Key members of Congress urged President Obama to dismiss Fields, saying he failed to oversee the $56 billion that the United States has poured into Afghanistan to rebuild schools, roads, and other facilities.
Fields took the job as the special inspector general for Afghanistan reconstruction in 2008 when the job was created. His resignation is effective Feb. 4. At the time of the firings, Fields said he said he did not dismiss his top deputies in order to save his own job.
Also yesterday, NATO’s top commander in Afghanistan said a recent pledge by a southern Afghan tribe to stand up to the Taliban shows the military push in the country’s most violent region is making headway and stifling the insurgents’ “central nervous system.’’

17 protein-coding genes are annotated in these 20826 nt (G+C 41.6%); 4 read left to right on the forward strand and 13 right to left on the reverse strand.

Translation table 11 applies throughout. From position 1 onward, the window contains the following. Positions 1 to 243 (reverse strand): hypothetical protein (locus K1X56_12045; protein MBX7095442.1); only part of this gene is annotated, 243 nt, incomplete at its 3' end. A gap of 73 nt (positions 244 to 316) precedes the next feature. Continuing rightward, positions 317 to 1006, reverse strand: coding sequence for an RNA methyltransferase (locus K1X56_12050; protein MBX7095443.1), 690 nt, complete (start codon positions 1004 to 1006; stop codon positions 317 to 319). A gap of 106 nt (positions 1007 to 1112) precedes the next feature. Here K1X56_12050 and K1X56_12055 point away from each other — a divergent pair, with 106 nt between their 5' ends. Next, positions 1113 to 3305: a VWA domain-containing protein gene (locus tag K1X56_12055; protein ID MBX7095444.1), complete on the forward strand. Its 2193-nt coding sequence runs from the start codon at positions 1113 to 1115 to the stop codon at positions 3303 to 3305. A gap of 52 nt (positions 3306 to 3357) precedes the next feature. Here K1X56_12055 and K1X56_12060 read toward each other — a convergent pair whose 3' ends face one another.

General David Petraeus said in the southern Afghan city of Lashkar Gah that a shift in thinking by the Afghanistan government and NATO means that the tribe’s risky move is being embraced rather than ignored. And that brings the hope that others may follow suit, he said.
Later yesterday, Petraeus was in Kabul to greet Vice President Joe Biden, who made a surprise visit to Afghanistan to assess progress toward the key objective of handing over security from international forces to Afghans.
In a separate development, Mitt Romney met yesterday with Karzai in Afghanistan, as part of a weeklong overseas trip that could bolster the former Massachusetts governor’s foreign policy credentials.
Romney, a potential 2012 presidential candidate, is visiting Afghanistan, Israel, Jordan, and the United Arab Emirates.